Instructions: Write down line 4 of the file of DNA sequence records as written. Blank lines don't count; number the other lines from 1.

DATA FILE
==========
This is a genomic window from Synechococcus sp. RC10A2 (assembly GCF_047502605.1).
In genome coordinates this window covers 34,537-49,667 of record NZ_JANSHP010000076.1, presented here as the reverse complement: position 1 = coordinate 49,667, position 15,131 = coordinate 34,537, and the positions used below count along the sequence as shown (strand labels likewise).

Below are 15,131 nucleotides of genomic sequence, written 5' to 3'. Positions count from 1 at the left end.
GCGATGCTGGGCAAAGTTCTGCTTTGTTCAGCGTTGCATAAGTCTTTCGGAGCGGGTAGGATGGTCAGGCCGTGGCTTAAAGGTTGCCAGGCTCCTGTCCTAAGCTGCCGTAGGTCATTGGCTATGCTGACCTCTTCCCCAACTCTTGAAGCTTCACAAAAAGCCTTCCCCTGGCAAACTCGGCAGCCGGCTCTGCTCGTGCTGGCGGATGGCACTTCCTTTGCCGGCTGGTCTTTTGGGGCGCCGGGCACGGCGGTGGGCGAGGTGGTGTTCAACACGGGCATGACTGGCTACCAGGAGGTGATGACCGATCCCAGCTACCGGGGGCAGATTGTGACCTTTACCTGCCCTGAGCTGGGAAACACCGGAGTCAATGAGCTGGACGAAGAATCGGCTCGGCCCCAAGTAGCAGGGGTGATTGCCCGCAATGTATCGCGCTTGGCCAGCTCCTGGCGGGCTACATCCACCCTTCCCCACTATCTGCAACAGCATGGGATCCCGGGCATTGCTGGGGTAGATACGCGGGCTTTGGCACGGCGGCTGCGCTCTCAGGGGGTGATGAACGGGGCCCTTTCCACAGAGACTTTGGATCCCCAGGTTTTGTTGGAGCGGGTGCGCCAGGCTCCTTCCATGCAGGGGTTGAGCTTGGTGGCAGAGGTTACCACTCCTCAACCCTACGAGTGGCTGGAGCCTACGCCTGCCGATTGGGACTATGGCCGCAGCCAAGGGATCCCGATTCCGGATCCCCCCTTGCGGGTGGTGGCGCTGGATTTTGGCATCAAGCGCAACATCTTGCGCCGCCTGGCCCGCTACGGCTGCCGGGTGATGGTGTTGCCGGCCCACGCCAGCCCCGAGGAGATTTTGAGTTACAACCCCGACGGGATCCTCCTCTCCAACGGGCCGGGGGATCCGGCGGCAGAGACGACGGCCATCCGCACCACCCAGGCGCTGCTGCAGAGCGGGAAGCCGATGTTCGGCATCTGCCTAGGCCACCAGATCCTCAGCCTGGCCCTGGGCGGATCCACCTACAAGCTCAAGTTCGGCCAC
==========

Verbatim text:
GCGATGCTGGGCAAAGTTCTGCTTTGTTCAGCGTTGCATAAGTCTTTCGGAGCGGGTAGGATGGTCAGGCCGTGGCTTAAAGGTTGCCAGGCTCCTGTCCTAAGCTGCCGTAGGTCATTGGCTATGCTGACCTCTTCCCCAACTCTTGAAGCTTCACAAAAAGCCTTCCCCTGGCAAACTCGGCAGCCGGCTCTGCTCGTGCTGGCGGATGGCACTTCCTTTGCCGGCTGGTCTTTTGGGGCGCCGGGCACGGCGGTGGGCGAGGTGGTGTTCAACACGGGCATGACTGGCTACCAGGAGGTGATGACCGATCCCAGCTACCGGGGGCAGATTGTGACCTTTACCTGCCCTGAGCTGGGAAACACCGGAGTCAATGAGCTGGACGAAGAATCGGCTCGGCCCCAAGTAGCAGGGGTGATTGCCCGCAATGTATCGCGCTTGGCCAGCTCCTGGCGGGCTACATCCACCCTTCCCCACTATCTGCAACAGCATGGGATCCCGGGCATTGCTGGGGTAGATACGCGGGCTTTGGCACGGCGGCTGCGCTCTCAGGGGGTGATGAACGGGGCCCTTTCCACAGAGACTTTGGATCCCCAGGTTTTGTTGGAGCGGGTGCGCCAGGCTCCTTCCATGCAGGGGTTGAGCTTGGTGGCAGAGGTTACCACTCCTCAACCCTACGAGTGGCTGGAGCCTACGCCTGCCGATTGGGACTATGGCCGCAGCCAAGGGATCCCGATTCCGGATCCCCCCTTGCGGGTGGTGGCGCTGGATTTTGGCATCAAGCGCAACATCTTGCGCCGCCTGGCCCGCTACGGCTGCCGGGTGATGGTGTTGCCGGCCCACGCCAGCCCCGAGGAGATTTTGAGTTACAACCCCGACGGGATCCTCCTCTCCAACGGGCCGGGGGATCCGGCGGCAGAGACGACGGCCATCCGCACCACCCAGGCGCTGCTGCAGAGCGGGAAGCCGATGTTCGGCATCTGCCTAGGCCACCAGATCCTCAGCCTGGCCCTGGGCGGATCCACCTACAAGCTCAAGTTCGGCCAC